For our readers in or around New York City, Barney’s famous Warehouse Sale starts today. I imagine the deals won’t be as good as they’ve been in the past. Barney’s has been able to clear a lot of their unsold merchandise through their online “Warehouse” shop, and they recently had a crazy fire sale. Still, if you want to check it out, the physical sale is being held today through September 1st at the Metropolitan Pavilion. The address is 110 West 19th Street (between 6th and 7th Avenues). You can find more information here.  

Barney’s Warehouse Sale

For our readers in or around New York City, Barney’s famous Warehouse Sale starts today. I imagine the deals won’t be as good as they’ve been in the past. Barney’s has been able to clear a lot of their unsold merchandise through their online “Warehouse” shop, and they recently had a crazy fire sale. Still, if you want to check it out, the physical sale is being held today through September 1st at the Metropolitan Pavilion. The address is 110 West 19th Street (between 6th and 7th Avenues). You can find more information here.  

Man Wearing Low-Cut Swimsuit As Though Public Pool A Sun-Kissed Sardinian Cove
KANSAS CITY, MO—Clad in a pair of revealing, skintight swim trunks, local man Paul Withers strode past an array of plastic lounge chairs Wednesday as though the Choteau Community Pool was a remote, sun-dappled Sardinian cove, onlookers reported. Withers, who seemingly confused the facility’s concrete walkway with a winding path down a rocky slope leading to the gleaming white sands and azure waters of the Costa Verde, then proceeded to mill around the swimming area in full view of patrons, having apparently mistaken the roughly 30 west Missourians for a group of lithe, olive-skinned European models. 
More at The Onion

Man Wearing Low-Cut Swimsuit As Though Public Pool A Sun-Kissed Sardinian Cove

KANSAS CITY, MO—Clad in a pair of revealing, skintight swim trunks, local man Paul Withers strode past an array of plastic lounge chairs Wednesday as though the Choteau Community Pool was a remote, sun-dappled Sardinian cove, onlookers reported. Withers, who seemingly confused the facility’s concrete walkway with a winding path down a rocky slope leading to the gleaming white sands and azure waters of the Costa Verde, then proceeded to mill around the swimming area in full view of patrons, having apparently mistaken the roughly 30 west Missourians for a group of lithe, olive-skinned European models.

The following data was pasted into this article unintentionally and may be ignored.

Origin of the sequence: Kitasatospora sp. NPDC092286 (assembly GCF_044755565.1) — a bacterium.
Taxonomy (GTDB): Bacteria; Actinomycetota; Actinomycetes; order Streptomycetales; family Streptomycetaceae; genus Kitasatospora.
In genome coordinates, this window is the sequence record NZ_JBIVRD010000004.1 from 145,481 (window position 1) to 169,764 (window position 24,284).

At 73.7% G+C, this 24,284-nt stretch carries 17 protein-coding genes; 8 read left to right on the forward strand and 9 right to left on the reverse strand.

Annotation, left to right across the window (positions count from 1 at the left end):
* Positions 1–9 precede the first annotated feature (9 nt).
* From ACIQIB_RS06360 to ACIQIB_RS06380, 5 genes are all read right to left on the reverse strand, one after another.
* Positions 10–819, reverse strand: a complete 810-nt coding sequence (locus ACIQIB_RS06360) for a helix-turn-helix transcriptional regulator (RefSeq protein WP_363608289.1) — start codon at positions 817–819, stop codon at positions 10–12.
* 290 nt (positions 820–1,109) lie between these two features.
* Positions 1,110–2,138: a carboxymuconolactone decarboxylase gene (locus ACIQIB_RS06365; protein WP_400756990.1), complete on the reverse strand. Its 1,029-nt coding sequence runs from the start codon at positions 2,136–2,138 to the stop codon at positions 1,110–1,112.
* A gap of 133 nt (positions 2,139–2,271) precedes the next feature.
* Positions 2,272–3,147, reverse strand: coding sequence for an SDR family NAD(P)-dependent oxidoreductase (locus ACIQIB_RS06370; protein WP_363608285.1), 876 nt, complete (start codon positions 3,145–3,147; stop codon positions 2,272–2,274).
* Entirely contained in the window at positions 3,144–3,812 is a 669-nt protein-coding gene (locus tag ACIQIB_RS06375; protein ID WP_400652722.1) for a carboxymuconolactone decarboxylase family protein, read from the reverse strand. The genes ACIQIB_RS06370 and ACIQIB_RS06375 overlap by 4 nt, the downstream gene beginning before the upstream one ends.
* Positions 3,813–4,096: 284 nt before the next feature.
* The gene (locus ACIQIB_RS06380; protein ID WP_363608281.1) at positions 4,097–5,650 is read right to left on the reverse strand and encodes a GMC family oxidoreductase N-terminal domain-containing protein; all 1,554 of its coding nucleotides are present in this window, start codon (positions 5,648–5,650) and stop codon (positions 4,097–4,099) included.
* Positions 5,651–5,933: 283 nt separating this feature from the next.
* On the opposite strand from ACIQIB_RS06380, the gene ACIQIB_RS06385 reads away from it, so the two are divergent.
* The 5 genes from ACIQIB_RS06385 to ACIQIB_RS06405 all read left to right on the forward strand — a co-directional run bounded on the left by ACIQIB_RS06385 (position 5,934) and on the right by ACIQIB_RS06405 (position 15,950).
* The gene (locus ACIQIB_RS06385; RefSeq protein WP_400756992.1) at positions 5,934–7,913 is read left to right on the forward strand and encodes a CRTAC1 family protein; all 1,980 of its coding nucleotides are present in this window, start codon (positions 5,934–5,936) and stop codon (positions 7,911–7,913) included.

More at The Onion

Actual Japanese Workwear

Check out these absolutely stunning Japanese firemen coats. Known as Hanten coats, these were worn by Japanese firefighters in the 19th century. At the time, the technology to spray water at a high-enough pressure hadn’t been invented yet, so Japanese men had to fight fires by creating firebreaks downwind. Doing so, however, put them in danger of catching on fire themselves, as hot embers can travel up to a mile. To make their coats more protective, they were continually doused with water. 

The symbols and designs you see are for several things. Some are just for decoration, of course, while some signal the fire crew that the wearer belonged to. Others are lucky symbols or refer to a heroic story, giving the wearer encouragement to be strong and courageous. 

You can see these coats in person (along with many other awesome things) at Shibui, a shop in New York City for Japanese antiques and collectibles. They’re moving at the end of September and are having a sale right now to lighten their load. Select items are discounted by up to 50%, including lots of boro fabrics, which is a kind of heavily patched and mended Japanese textile. You can see examples of boro here.

For those of us outside of NYC, Shibui has a Google+ page you can admire (they’ll take phone orders, if you’re interested). There’s also a book titled Haten and Happi, which is all about traditional Japanese work coats. 

Emily Spivack’s Worn Stories project: What Are the Things We Want to Hold Onto?